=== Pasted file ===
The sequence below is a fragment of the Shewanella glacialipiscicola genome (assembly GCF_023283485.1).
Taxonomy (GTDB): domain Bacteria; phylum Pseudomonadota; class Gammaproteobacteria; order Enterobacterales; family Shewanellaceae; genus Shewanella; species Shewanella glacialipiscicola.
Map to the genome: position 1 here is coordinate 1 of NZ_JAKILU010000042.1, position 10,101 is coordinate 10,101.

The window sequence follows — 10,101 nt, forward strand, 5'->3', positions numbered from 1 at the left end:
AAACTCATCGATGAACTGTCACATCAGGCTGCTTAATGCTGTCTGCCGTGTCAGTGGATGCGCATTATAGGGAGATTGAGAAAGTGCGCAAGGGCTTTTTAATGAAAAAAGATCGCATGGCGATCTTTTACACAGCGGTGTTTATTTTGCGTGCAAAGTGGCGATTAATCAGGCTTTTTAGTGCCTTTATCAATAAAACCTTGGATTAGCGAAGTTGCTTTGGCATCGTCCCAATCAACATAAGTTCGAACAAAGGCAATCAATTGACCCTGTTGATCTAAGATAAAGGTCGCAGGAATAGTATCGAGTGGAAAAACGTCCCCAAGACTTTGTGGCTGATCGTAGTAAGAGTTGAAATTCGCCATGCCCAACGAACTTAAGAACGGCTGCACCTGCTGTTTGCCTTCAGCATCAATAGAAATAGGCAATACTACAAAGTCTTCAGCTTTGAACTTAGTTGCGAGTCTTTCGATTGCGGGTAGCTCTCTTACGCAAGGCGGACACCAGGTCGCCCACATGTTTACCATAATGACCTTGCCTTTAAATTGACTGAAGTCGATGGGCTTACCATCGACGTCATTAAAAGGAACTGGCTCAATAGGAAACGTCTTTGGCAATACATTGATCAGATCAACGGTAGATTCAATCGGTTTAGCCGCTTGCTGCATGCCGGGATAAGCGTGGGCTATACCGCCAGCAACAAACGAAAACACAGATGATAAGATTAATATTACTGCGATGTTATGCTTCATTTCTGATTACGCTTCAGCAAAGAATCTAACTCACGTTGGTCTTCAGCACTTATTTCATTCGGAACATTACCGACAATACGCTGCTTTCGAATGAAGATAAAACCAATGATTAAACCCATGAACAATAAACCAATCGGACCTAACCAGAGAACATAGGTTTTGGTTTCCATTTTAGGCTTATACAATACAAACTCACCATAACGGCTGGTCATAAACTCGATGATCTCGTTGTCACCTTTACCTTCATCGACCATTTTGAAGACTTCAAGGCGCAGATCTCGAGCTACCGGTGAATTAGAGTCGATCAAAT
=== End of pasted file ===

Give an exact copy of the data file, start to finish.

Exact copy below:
The sequence below is a fragment of the Shewanella glacialipiscicola genome (assembly GCF_023283485.1).
Taxonomy (GTDB): domain Bacteria; phylum Pseudomonadota; class Gammaproteobacteria; order Enterobacterales; family Shewanellaceae; genus Shewanella; species Shewanella glacialipiscicola.
Map to the genome: position 1 here is coordinate 1 of NZ_JAKILU010000042.1, position 10,101 is coordinate 10,101.

The window sequence follows — 10,101 nt, forward strand, 5'->3', positions numbered from 1 at the left end:
AAACTCATCGATGAACTGTCACATCAGGCTGCTTAATGCTGTCTGCCGTGTCAGTGGATGCGCATTATAGGGAGATTGAGAAAGTGCGCAAGGGCTTTTTAATGAAAAAAGATCGCATGGCGATCTTTTACACAGCGGTGTTTATTTTGCGTGCAAAGTGGCGATTAATCAGGCTTTTTAGTGCCTTTATCAATAAAACCTTGGATTAGCGAAGTTGCTTTGGCATCGTCCCAATCAACATAAGTTCGAACAAAGGCAATCAATTGACCCTGTTGATCTAAGATAAAGGTCGCAGGAATAGTATCGAGTGGAAAAACGTCCCCAAGACTTTGTGGCTGATCGTAGTAAGAGTTGAAATTCGCCATGCCCAACGAACTTAAGAACGGCTGCACCTGCTGTTTGCCTTCAGCATCAATAGAAATAGGCAATACTACAAAGTCTTCAGCTTTGAACTTAGTTGCGAGTCTTTCGATTGCGGGTAGCTCTCTTACGCAAGGCGGACACCAGGTCGCCCACATGTTTACCATAATGACCTTGCCTTTAAATTGACTGAAGTCGATGGGCTTACCATCGACGTCATTAAAAGGAACTGGCTCAATAGGAAACGTCTTTGGCAATACATTGATCAGATCAACGGTAGATTCAATCGGTTTAGCCGCTTGCTGCATGCCGGGATAAGCGTGGGCTATACCGCCAGCAACAAACGAAAACACAGATGATAAGATTAATATTACTGCGATGTTATGCTTCATTTCTGATTACGCTTCAGCAAAGAATCTAACTCACGTTGGTCTTCAGCACTTATTTCATTCGGAACATTACCGACAATACGCTGCTTTCGAATGAAGATAAAACCAATGATTAAACCCATGAACAATAAACCAATCGGACCTAACCAGAGAACATAGGTTTTGGTTTCCATTTTAGGCTTATACAATACAAACTCACCATAACGGCTGGTCATAAACTCGATGATCTCGTTGTCACCTTTACCTTCATCGACCATTTTGAAGACTTCAAGGCGCAGATCTCGAGCTACCGGTGAATTAGAGTCGATCAAAT